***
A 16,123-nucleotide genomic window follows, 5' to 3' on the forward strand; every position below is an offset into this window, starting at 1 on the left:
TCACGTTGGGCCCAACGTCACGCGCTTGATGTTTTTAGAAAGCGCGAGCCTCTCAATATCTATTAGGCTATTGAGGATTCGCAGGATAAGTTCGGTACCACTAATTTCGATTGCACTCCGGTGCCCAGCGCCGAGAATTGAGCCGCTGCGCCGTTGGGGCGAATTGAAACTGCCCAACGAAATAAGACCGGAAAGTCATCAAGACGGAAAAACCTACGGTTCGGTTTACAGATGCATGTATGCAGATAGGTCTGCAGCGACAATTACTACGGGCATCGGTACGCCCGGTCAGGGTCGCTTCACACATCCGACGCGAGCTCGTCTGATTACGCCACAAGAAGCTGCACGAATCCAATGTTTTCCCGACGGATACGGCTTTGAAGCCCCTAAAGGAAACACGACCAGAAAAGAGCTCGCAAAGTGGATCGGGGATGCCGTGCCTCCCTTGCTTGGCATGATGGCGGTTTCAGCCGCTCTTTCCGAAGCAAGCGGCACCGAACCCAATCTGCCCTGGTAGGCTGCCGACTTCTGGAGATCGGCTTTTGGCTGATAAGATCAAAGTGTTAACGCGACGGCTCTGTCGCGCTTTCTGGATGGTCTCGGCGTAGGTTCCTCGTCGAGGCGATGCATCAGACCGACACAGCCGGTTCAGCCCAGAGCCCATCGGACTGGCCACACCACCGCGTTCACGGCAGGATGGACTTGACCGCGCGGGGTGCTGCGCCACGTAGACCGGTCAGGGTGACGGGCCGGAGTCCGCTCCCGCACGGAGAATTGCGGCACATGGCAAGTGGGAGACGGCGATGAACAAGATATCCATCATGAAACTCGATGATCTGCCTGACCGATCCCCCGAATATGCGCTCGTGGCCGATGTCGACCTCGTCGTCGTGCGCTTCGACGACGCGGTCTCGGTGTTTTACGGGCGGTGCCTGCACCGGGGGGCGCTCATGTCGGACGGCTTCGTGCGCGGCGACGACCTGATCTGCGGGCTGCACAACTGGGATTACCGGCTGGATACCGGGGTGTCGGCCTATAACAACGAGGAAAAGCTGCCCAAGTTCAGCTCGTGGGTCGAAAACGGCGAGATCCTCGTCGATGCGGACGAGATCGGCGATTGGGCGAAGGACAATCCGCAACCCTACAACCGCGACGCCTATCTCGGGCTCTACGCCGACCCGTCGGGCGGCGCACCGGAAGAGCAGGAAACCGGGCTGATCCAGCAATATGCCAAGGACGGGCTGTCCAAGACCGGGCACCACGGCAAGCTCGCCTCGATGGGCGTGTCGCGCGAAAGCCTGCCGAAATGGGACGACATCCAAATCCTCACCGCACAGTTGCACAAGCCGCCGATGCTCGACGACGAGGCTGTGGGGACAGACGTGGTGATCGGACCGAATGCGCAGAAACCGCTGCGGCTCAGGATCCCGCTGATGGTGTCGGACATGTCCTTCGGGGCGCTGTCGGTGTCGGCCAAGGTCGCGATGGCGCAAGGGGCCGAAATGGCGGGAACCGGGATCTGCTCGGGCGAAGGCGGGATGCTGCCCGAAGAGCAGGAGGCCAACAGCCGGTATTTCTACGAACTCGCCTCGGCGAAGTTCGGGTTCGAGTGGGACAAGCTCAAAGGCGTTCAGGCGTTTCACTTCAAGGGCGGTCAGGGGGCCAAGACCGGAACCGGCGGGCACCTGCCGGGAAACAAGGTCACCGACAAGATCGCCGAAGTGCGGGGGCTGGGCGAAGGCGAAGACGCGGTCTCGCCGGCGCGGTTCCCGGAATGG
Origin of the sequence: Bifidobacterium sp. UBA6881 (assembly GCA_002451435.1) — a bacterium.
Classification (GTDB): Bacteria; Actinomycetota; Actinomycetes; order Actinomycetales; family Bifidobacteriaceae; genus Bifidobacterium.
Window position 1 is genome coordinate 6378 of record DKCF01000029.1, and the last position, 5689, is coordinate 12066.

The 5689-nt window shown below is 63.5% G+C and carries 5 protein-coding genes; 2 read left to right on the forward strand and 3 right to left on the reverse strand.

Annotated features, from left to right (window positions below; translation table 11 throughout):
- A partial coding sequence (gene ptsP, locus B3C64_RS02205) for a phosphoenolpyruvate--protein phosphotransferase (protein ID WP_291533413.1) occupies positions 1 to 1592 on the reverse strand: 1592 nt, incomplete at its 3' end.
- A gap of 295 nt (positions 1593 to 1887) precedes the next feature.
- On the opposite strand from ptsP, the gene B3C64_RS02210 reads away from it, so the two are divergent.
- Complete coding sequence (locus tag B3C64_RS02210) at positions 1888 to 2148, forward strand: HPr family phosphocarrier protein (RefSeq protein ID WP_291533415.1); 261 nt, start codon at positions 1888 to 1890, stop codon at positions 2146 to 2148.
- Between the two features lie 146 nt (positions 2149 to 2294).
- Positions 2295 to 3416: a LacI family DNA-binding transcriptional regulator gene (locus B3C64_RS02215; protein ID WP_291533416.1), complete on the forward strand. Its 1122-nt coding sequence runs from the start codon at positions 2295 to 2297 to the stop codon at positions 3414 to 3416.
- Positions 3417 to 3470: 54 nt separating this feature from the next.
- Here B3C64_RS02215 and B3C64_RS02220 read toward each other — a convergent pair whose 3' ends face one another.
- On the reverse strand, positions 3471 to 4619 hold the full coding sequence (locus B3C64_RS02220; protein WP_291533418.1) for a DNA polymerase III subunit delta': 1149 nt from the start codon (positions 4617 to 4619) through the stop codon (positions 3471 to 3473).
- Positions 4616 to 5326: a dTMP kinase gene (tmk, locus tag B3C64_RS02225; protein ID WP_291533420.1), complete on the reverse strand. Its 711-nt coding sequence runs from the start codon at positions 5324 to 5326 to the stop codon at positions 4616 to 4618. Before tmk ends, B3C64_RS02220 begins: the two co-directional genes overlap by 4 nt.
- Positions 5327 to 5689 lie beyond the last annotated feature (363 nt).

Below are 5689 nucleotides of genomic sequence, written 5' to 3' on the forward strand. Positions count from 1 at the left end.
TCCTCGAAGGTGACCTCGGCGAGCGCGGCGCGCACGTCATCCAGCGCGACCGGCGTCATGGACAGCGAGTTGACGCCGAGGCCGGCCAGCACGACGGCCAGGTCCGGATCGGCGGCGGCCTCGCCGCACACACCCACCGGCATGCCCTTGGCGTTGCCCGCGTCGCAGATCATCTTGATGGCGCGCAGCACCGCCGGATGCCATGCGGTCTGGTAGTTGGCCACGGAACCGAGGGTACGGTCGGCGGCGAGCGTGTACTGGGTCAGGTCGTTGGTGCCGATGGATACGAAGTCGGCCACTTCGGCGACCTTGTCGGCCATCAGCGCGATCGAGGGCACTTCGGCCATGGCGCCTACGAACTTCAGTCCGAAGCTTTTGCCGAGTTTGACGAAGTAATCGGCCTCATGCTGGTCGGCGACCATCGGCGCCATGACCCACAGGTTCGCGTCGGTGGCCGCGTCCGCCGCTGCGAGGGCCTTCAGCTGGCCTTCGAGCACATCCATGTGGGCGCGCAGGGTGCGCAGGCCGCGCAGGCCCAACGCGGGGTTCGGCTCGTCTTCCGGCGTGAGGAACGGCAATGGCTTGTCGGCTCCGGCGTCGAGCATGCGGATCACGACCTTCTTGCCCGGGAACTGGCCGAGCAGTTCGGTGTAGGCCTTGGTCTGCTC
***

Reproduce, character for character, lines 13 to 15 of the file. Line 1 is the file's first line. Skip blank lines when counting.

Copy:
- Positions 2295 to 3416: a LacI family DNA-binding transcriptional regulator gene (locus B3C64_RS02215; protein ID WP_291533416.1), complete on the forward strand. Its 1122-nt coding sequence runs from the start codon at positions 2295 to 2297 to the stop codon at positions 3414 to 3416.
- Positions 3417 to 3470: 54 nt separating this feature from the next.
- Here B3C64_RS02215 and B3C64_RS02220 read toward each other — a convergent pair whose 3' ends face one another.